The first step to building exceptional relationships
Taking a technology-led approach to relationship planning can allow firms to develop stronger long-term connections with clients, advises Dave Harris
Trustworthy and credible relationships have largely defined the success of many lawyers and partners, with some even being crowned as rainmakers in their firms. While the traditional approach to developing relationships (seminars, networking, events, etc) has worked well thus far, anecdotal evidence suggests that this is no longer enough.
In today’s world of extreme competition, globalisation, multi-generational workforces, alternative legal services delivery, and billing models, a short-term, quick-fix, and narrow approach to relationship building is increasingly becoming ineffective.
Client relationships for the long term hinge on firms’ ability to develop true, trusted partnerships with their client organisations. Clients want their lawyers to ‘horizon scan’ on their behalf, continuously re-evaluate the risks to their organisation, and proactively put forth a strategy to mitigate any threats to the core function of their organisation’s business.
Such an approach creates exceptional relationships with clients, but the first step to this end is relationship planning. Many firms in this context talk about the fact that they have appointed a client relationship partner whose responsibility is to strengthen and nurture client relationships. In reality, this appointment often has no method behind it that creates value for the client and can be based on purely financial or other such reasons.
There are some fundamental areas that firms should focus on to develop exceptional relationships. By supporting these areas with technology, relationship planning then becomes routine and standard practice in the firm.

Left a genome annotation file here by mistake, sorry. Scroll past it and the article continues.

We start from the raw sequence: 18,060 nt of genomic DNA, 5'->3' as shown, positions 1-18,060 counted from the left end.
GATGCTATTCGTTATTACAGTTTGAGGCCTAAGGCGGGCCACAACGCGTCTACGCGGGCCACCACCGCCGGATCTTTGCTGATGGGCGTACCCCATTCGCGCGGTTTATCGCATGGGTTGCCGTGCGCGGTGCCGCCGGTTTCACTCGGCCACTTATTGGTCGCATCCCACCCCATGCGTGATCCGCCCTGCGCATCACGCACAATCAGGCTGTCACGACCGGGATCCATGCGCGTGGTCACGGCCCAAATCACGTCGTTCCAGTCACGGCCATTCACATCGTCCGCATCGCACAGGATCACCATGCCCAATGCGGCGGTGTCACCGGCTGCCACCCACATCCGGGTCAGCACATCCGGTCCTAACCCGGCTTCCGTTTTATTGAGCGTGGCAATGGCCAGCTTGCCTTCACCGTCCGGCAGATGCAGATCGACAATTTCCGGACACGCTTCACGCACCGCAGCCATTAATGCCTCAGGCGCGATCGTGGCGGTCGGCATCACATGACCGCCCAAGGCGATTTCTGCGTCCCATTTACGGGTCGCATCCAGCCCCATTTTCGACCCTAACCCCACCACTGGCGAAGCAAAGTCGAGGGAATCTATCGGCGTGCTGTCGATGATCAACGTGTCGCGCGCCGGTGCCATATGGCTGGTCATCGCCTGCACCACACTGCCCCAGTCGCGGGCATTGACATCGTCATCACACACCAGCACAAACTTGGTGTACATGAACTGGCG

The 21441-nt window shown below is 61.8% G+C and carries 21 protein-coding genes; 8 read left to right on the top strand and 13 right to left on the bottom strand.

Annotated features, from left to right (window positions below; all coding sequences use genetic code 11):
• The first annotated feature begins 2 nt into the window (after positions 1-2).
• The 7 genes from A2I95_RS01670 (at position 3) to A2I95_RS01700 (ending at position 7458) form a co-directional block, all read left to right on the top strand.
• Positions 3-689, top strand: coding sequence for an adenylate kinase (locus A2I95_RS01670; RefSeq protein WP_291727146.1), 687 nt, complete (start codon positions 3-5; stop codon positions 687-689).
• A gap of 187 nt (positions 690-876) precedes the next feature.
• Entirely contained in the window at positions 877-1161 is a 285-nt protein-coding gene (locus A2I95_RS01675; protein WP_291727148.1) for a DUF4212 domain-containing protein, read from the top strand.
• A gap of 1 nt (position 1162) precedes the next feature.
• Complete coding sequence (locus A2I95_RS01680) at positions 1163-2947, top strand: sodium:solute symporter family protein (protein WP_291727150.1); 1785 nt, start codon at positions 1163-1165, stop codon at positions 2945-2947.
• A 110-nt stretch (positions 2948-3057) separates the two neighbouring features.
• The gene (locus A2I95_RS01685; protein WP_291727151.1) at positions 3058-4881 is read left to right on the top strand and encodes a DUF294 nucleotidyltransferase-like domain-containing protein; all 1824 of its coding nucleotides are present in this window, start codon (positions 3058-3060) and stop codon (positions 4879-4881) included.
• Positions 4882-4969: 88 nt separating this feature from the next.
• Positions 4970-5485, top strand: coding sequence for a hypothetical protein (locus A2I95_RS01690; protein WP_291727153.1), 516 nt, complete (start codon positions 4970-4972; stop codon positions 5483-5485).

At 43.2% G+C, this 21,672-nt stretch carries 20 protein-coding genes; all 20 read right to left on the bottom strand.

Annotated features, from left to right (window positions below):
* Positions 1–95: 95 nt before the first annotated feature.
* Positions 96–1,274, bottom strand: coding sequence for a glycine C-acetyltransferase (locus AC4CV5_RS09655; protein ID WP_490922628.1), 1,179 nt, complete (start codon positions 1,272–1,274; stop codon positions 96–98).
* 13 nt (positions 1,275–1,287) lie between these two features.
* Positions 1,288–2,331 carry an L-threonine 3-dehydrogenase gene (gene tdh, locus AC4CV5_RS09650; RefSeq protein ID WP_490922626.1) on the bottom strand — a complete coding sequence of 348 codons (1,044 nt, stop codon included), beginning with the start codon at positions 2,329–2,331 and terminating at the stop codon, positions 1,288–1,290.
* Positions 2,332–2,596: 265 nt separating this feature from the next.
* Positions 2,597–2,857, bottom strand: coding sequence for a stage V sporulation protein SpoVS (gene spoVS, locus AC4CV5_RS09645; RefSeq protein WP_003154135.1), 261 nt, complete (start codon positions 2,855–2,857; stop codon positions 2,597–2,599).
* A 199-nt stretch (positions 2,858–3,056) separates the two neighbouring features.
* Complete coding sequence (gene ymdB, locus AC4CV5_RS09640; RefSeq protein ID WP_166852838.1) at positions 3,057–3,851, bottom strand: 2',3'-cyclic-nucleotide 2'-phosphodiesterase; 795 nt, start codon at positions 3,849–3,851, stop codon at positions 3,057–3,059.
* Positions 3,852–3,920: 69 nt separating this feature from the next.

Clients’ business needs
Lawyers cannot proactively understand their clients’ requirements merely by focusing on the live matters at hand or monitoring news announcements from their organisations.
Firms needs to plan for the changing requirements of the client’s business and they’re only going to get that intelligence from deep discussions with the client. The client, on the other hand, needs to trust the firm to share this information in the first place.
So, how to understand clients’ need is equally important. It requires an investigative approach supported by a well-ingrained process that enables lawyers to access pertinent information in a timely manner. This in turn demands a culture of sharing in the firm, which is facilitated by technology like customer relationship management (CRM) systems.A small piece of insight needed to capture the client’s interest may well be in a colleague’s head, or buried deep within an article that the lawyer read somewhere. If this kind of information is inputted into the CRM system, it can often serve as a clue for another lawyer in the firm pursuing a meaningful client relationship.
Define the ideal relationship
If a firm rated its relationships with individual clients and their organisations on a scale of zero to 100, would the score be satisfactory?
Firms must define what their ideal relationship with clients should look like – it can be anything from the firm being the first port of call for any new matters, unwavering recommendations of the firm to prospects, demonstration of trust and confidence in the legal team, and so on.
With such a definition in place, firms can then leverage technology to plan their relationship-building approach to achieve these exceptional relationships. CRM systems measure engagement by collating information on past engagements and combining it with the relationship intelligence that already exists in the technology – at the same time quantifying the strength of the relationships. This in turn allows lawyers and firms alike to identify the gaps in client relationships, which can then be rectified based on the strategic objectives of the business.
In doing so, firms ensure that the relationship planning closely ties in with their strategic business objectives. Additionally, due to the resulting strength of the relationship as a consequence of relationship planning, firms can establish a unique identity for each of their practices or departments – making the umbrella brand of the legal services providers irrelevant. Today almost every firm is perceived as a jack of all trades, as it’s difficult to differentiate one from the other.
With a technology-led approach to relationship planning, firms can institutionalise their client relationships to ensure continuity – regardless of their current and future employees, lawyers, practice teams, or business leaders.
Dave Harris is principal consultant at LexisNexis Enterprise Solutions